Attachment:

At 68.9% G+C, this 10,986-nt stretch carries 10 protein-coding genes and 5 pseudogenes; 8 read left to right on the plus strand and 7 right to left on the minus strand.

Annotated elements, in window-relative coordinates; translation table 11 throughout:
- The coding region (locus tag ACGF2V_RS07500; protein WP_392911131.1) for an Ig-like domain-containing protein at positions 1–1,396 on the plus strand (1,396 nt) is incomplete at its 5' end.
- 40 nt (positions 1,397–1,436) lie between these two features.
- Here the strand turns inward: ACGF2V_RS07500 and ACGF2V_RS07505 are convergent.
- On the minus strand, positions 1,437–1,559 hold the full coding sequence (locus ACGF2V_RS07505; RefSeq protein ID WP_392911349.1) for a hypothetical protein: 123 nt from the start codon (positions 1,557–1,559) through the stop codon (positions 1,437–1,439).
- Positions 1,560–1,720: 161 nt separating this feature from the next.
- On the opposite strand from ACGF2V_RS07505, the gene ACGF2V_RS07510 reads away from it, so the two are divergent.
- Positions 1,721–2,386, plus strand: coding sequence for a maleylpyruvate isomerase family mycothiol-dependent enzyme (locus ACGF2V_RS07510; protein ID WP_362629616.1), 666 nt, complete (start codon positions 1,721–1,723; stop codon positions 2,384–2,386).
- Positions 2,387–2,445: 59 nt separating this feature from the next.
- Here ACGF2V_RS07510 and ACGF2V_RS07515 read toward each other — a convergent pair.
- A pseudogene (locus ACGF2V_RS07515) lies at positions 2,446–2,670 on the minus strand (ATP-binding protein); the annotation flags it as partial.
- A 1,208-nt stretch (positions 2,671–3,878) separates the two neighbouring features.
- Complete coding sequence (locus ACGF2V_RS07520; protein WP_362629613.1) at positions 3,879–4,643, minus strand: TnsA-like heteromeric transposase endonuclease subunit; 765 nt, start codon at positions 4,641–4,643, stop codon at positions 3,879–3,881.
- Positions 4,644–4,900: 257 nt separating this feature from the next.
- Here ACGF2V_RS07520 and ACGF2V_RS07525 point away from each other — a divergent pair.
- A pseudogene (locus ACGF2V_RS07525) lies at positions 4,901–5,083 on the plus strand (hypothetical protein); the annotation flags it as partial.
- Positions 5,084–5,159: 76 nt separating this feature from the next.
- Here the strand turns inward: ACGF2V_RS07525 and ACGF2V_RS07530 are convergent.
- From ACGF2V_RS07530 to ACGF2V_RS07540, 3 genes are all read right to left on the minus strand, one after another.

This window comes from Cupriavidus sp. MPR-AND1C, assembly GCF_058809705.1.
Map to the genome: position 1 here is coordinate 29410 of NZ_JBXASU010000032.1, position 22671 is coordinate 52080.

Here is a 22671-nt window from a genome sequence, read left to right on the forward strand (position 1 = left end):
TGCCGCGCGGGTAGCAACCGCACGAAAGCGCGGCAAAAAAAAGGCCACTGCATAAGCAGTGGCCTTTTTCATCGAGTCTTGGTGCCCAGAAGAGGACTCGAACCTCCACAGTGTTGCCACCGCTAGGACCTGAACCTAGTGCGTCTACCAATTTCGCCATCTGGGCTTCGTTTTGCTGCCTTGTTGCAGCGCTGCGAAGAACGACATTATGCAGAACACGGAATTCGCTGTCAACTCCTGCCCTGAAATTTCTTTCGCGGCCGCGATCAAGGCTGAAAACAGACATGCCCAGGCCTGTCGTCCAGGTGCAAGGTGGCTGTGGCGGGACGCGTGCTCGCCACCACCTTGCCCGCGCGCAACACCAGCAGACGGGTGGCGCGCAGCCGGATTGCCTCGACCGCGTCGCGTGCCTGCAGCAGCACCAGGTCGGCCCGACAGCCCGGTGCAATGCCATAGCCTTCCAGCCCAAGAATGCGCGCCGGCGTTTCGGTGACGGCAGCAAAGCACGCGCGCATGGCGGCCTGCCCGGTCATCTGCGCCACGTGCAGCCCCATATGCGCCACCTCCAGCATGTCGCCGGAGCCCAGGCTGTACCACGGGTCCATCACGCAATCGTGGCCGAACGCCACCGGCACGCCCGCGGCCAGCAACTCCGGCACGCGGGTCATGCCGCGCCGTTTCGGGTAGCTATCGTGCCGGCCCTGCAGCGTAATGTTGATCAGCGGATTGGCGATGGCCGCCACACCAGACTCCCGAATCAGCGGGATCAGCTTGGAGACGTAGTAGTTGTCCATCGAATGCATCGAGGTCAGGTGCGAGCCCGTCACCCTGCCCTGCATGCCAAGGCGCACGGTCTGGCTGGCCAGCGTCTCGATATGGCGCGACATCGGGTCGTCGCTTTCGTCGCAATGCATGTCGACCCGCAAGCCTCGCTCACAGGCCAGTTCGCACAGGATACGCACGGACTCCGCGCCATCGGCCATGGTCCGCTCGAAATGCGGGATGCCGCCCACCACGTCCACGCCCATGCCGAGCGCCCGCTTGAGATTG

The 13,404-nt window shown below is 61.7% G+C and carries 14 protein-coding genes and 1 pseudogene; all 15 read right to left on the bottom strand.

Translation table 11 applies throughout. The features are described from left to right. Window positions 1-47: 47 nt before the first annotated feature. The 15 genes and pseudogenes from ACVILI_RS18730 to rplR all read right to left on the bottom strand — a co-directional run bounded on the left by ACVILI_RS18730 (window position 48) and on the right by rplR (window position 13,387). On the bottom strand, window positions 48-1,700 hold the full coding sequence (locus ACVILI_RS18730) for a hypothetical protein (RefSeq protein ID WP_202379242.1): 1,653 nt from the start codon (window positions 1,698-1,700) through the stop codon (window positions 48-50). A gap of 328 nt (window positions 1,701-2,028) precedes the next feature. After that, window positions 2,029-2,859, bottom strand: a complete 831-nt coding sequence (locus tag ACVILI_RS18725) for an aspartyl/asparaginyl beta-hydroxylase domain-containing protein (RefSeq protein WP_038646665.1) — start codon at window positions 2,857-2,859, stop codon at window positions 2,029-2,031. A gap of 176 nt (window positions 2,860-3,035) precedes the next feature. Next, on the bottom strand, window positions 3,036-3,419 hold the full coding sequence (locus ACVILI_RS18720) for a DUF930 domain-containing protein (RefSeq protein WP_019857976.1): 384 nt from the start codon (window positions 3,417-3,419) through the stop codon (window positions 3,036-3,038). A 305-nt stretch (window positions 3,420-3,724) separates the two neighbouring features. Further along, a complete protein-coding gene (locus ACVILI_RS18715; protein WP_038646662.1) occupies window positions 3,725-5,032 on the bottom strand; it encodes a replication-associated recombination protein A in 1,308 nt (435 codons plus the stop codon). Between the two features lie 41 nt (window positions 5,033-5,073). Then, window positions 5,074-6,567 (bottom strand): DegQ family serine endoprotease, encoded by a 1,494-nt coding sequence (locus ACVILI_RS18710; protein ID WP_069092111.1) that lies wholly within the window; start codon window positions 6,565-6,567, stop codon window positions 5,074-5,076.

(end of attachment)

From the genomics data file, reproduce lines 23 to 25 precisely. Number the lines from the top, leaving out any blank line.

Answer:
Here is a 22671-nt window from a genome sequence, read left to right on the forward strand (position 1 = left end):
TGCCGCGCGGGTAGCAACCGCACGAAAGCGCGGCAAAAAAAAGGCCACTGCATAAGCAGTGGCCTTTTTCATCGAGTCTTGGTGCCCAGAAGAGGACTCGAACCTCCACAGTGTTGCCACCGCTAGGACCTGAACCTAGTGCGTCTACCAATTTCGCCATCTGGGCTTCGTTTTGCTGCCTTGTTGCAGCGCTGCGAAGAACGACATTATGCAGAACACGGAATTCGCTGTCAACTCCTGCCCTGAAATTTCTTTCGCGGCCGCGATCAAGGCTGAAAACAGACATGCCCAGGCCTGTCGTCCAGGTGCAAGGTGGCTGTGGCGGGACGCGTGCTCGCCACCACCTTGCCCGCGCGCAACACCAGCAGACGGGTGGCGCGCAGCCGGATTGCCTCGACCGCGTCGCGTGCCTGCAGCAGCACCAGGTCGGCCCGACAGCCCGGTGCAATGCCATAGCCTTCCAGCCCAAGAATGCGCGCCGGCGTTTCGGTGACGGCAGCAAAGCACGCGCGCATGGCGGCCTGCCCGGTCATCTGCGCCACGTGCAGCCCCATATGCGCCACCTCCAGCATGTCGCCGGAGCCCAGGCTGTACCACGGGTCCATCACGCAATCGTGGCCGAACGCCACCGGCACGCCCGCGGCCAGCAACTCCGGCACGCGGGTCATGCCGCGCCGTTTCGGGTAGCTATCGTGCCGGCCCTGCAGCGTAATGTTGATCAGCGGATTGGCGATGGCCGCCACACCAGACTCCCGAATCAGCGGGATCAGCTTGGAGACGTAGTAGTTGTCCATCGAATGCATCGAGGTCAGGTGCGAGCCCGTCACCCTGCCCTGCATGCCAAGGCGCACGGTCTGGCTGGCCAGCGTCTCGATATGGCGCGACATCGGGTCGTCGCTTTCGTCGCAATGCATGTCGACCCGCAAGCCTCGCTCACAGGCCAGTTCGCACAGGATACGCACGGACTCCGCGCCATCGGCCATGGTCCGCTCGAAATGCGGGATGCCGCCCACCACGTCCACGCCCATGCCGAGCGCCCGCTTGAGATTG

The 13,404-nt window shown below is 61.7% G+C and carries 14 protein-coding genes and 1 pseudogene; all 15 read right to left on the bottom strand.